Research supports the idea that all of us live with a lot of anxiety and fear. Much of the anxiety is just part of being alive: Our awareness of death, our fragility and vulnerability create a constant "existential" anxiety.
Within our relationships, however, most of us suffer from too much anxiety and fear primarily because our communications provoke these destructive emotions through criticism, accusation, punishment and humiliation.
Living with anxiety and fear creates unhappiness and despair in all our relationships. So reducing the anxiety and fear caused by blame is one of this book's primary goals.
The goal of living Beyond Blame
is to live without criticism and accusation.
Imagine what it would be like if all the important people in your life stopped criticizing and accusing you! Imagine that the only things they said were positive and supportive! And when conflict arose (as it must) it was handled respectfully, with hardly any anger, fear or pain.
Wouldn't that feel wonderful?
In the meantime, we need to dig a little deeper into the debilitating emotions of anxiety and fear, and how they're connected to blame.
Aaron teaches high school and shares custody of his ten-year-old son, David, who has a learning disability. Aaron's ex-wife is studying nursing and also works, so she has little time to follow David's studies. Aaron blames a lot of David's problems on his ex-wife. Aaron is constantly in the grip of all six negative emotions (anger, resentment, anxiety, pain, fear, humiliation), but his primary emotion is anxiety: he worries about his son's academic success.
Aaron teaches science and he believes his son should shine in that subject, despite his disabilities and interest in art and reading. Aaron is completely unaware of how his anxiety over David's lack of ability in math and his ongoing criticism affect his son.
During a recent shopping trip, Aaron popped a quiz about the bill. "David, the total was $17.21, and I gave the clerk twenty dollars. So how much change should he have given me back? Go on, do the math in your head."
David mumbled an answer. Aaron snapped, "It's simple! Just think! David, you've got to do something other than read books if you're going to support yourself."
Of course the boy was humiliated and anxious. Why was reading silly? He wasn't naturally good at math and it seemed that unless he was, his father wouldn't love him.
Sadly, Aaron's comment was part of a pattern of criticism that eventually created a great deal of anxiety in the boy. He felt increasingly incapable in all his studies. This anxiety made his study of math all the more problematic. In other words, he did a lot worse because of his father's criticism.
Criticism is the main source of anxiety in relationships and threatens the stability of the connection because it communicates that we're not okay, that our performance is substandard.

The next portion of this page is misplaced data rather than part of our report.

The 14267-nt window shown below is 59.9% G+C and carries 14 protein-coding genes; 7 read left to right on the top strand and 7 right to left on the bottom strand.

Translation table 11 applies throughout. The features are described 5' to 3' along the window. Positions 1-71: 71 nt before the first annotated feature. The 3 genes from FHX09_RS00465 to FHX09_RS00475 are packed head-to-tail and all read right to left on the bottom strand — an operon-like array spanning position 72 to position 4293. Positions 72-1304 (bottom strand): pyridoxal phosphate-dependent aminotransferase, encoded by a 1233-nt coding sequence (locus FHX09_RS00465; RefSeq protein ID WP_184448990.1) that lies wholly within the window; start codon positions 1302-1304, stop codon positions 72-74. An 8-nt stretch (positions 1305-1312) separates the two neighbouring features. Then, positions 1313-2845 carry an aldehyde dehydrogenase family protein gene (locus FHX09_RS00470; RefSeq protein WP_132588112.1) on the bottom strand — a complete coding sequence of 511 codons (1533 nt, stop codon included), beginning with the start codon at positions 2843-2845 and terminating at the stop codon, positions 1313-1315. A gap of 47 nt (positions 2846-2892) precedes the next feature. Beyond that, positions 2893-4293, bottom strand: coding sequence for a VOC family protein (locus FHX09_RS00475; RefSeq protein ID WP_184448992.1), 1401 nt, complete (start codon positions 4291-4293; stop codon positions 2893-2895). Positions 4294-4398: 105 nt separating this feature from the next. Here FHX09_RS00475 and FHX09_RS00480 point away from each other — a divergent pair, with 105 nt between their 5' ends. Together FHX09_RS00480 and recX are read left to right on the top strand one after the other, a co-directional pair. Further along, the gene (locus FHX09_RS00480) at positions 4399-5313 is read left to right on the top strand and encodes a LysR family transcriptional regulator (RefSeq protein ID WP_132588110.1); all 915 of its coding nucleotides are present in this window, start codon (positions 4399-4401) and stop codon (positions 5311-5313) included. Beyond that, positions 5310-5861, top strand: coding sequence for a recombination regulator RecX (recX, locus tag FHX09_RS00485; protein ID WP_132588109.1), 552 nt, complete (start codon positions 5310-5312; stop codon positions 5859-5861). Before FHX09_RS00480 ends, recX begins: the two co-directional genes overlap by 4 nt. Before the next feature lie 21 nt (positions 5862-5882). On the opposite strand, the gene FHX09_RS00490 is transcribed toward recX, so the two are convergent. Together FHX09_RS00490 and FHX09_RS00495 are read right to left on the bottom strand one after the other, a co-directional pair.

I'm not saying that an occasional minor criticism destroys relationships. A snappy, "Why did you do that?" will not be a problem. Nor will occasional disapproval cause harm.
The problem is the constant flow of messages with a negative emotional charge that tell you that you are not good enough. The consequence of living in such a critical environment is a tremendous amount of anxiety about the stability of the relationship.
Our sensitivity to criticism and accusation goes back to our earliest days as children with our parents. We know that their approval is essential to our happiness and all children do their best to please their parents.
Unfortunately, too many parents (even in this more enlightened era) still use generic forms of blame and criticism as a means of expressing disapproval. The intention might be to improve the child's behavior, but the criticism just makes children feel bad about themselves, anxious about their relationship and especially anxious about their self-worth.
The dynamics of pain and humiliation are similar to those of anger and fear because they typically produce anxiety.
Reprinted with permission of the publisher, Jeremy P. Tarcher/Penguin,
a member of Penguin Group (USA). ©2011 by Carl Alasko.
Beyond Blame: Freeing Yourself from the Most Toxic Form of Emotional Bullsh*t
by Carl Alasko, Ph.D.
For many, a rare day goes by in which the need to blame does not arise-be it to cover one's own errors or just to assign an unfortunate event some kind of name (i.e., "If only X hadn't said X, we wouldn't be in this mess.") The path to eliminating blame is not a quick or easy one but, as Carl Alasko demonstrates, it is a road that must be traveled if we hope to achieve true peace in our lives.
Carl Alasko, Ph.D. has been a practicing psychotherapist specializing in couples and families for over twenty years. For the past thirteen years he has written a weekly advice column, "On Relationships", for the Monterey County Herald, which has consistently been one of the Herald's most popular columns. He has also given numerous lectures on the topic of healthy relationships and has hosted a popular advice radio show. Visit his website at www.carlalasko.com